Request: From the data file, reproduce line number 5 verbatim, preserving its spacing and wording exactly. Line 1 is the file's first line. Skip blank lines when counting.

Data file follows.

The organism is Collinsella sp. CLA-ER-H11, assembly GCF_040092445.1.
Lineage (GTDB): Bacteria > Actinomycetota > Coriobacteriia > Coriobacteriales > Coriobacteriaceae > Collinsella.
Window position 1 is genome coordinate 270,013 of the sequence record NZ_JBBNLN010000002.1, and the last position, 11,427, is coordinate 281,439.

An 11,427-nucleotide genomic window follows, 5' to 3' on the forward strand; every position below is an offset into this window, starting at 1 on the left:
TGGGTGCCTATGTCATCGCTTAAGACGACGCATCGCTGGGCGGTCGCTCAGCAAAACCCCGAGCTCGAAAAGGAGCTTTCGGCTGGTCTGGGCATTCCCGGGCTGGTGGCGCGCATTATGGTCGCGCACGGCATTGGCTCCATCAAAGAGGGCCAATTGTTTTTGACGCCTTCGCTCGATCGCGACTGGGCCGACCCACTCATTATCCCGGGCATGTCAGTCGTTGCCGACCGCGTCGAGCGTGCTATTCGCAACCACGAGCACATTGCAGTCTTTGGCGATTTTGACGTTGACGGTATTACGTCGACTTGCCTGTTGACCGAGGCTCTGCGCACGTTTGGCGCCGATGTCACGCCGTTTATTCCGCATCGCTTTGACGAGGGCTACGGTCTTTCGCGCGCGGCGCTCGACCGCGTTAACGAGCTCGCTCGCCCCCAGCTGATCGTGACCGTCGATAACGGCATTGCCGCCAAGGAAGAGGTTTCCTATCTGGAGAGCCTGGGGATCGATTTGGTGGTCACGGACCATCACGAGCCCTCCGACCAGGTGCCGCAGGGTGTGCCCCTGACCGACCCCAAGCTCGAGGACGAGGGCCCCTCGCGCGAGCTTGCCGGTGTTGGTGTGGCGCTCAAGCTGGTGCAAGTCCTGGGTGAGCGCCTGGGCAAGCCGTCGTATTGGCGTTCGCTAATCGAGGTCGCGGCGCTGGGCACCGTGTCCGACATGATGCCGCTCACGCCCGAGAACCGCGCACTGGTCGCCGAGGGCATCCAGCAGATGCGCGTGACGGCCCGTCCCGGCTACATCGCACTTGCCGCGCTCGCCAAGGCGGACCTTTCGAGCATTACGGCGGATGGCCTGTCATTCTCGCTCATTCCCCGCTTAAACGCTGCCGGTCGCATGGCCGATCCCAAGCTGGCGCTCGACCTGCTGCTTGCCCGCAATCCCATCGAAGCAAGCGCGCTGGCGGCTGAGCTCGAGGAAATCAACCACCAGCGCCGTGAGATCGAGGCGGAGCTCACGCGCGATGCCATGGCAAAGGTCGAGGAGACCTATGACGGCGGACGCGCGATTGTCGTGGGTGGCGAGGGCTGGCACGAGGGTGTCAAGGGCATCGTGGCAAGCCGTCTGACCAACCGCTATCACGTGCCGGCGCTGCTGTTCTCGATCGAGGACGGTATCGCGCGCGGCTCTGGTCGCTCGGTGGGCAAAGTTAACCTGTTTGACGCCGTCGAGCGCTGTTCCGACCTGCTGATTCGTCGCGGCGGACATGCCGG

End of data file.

TGGGTGCCTATGTCATCGCTTAAGACGACGCATCGCTGGGCGGTCGCTCAGCAAAACCCCGAGCTCGAAAAGGAGCTTTCGGCTGGTCTGGGCATTCCCGGGCTGGTGGCGCGCATTATGGTCGCGCACGGCATTGGCTCCATCAAAGAGGGCCAATTGTTTTTGACGCCTTCGCTCGATCGCGACTGGGCCGACCCACTCATTATCCCGGGCATGTCAGTCGTTGCCGACCGCGTCGAGCGTGCTATTCGCAACCACGAGCACATTGCAGTCTTTGGCGATTTTGACGTTGACGGTATTACGTCGACTTGCCTGTTGACCGAGGCTCTGCGCACGTTTGGCGCCGATGTCACGCCGTTTATTCCGCATCGCTTTGACGAGGGCTACGGTCTTTCGCGCGCGGCGCTCGACCGCGTTAACGAGCTCGCTCGCCCCCAGCTGATCGTGACCGTCGATAACGGCATTGCCGCCAAGGAAGAGGTTTCCTATCTGGAGAGCCTGGGGATCGATTTGGTGGTCACGGACCATCACGAGCCCTCCGACCAGGTGCCGCAGGGTGTGCCCCTGACCGACCCCAAGCTCGAGGACGAGGGCCCCTCGCGCGAGCTTGCCGGTGTTGGTGTGGCGCTCAAGCTGGTGCAAGTCCTGGGTGAGCGCCTGGGCAAGCCGTCGTATTGGCGTTCGCTAATCGAGGTCGCGGCGCTGGGCACCGTGTCCGACATGATGCCGCTCACGCCCGAGAACCGCGCACTGGTCGCCGAGGGCATCCAGCAGATGCGCGTGACGGCCCGTCCCGGCTACATCGCACTTGCCGCGCTCGCCAAGGCGGACCTTTCGAGCATTACGGCGGATGGCCTGTCATTCTCGCTCATTCCCCGCTTAAACGCTGCCGGTCGCATGGCCGATCCCAAGCTGGCGCTCGACCTGCTGCTTGCCCGCAATCCCATCGAAGCAAGCGCGCTGGCGGCTGAGCTCGAGGAAATCAACCACCAGCGCCGTGAGATCGAGGCGGAGCTCACGCGCGATGCCATGGCAAAGGTCGAGGAGACCTATGACGGCGGACGCGCGATTGTCGTGGGTGGCGAGGGCTGGCACGAGGGTGTCAAGGGCATCGTGGCAAGCCGTCTGACCAACCGCTATCACGTGCCGGCGCTGCTGTTCTCGATCGAGGACGGTATCGCGCGCGGCTCTGGTCGCTCGGTGGGCAAAGTTAACCTGTTTGACGCCGTCGAGCGCTGTTCCGACCTGCTGATTCGTCGCGGCGGACATGCCGG